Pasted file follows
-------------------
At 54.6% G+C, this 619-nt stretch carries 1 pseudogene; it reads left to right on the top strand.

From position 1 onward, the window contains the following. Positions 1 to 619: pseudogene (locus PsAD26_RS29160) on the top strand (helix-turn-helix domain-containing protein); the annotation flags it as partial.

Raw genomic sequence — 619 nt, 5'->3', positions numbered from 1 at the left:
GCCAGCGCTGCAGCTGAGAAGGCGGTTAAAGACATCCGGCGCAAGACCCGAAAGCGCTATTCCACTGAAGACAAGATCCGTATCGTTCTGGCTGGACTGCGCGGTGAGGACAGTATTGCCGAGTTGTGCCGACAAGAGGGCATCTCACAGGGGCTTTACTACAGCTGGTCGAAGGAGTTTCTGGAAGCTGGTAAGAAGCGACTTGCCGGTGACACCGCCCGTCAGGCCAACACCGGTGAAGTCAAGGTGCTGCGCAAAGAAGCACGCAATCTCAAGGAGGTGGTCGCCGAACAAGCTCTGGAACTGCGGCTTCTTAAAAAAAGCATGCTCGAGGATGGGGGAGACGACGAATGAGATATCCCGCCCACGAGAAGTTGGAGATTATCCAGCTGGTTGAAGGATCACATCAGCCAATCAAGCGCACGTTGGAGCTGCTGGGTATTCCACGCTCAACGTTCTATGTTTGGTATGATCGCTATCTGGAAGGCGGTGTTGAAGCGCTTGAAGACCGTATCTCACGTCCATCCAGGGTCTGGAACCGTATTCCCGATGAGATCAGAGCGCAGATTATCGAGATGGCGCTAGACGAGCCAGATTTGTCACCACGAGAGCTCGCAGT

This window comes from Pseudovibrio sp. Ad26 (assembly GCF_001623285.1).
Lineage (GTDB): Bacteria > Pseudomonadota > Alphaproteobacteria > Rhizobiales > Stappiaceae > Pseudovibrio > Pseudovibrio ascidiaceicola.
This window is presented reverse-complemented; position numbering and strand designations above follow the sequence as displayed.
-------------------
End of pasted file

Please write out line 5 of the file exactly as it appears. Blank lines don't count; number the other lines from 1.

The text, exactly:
This window comes from Pseudovibrio sp. Ad26 (assembly GCF_001623285.1).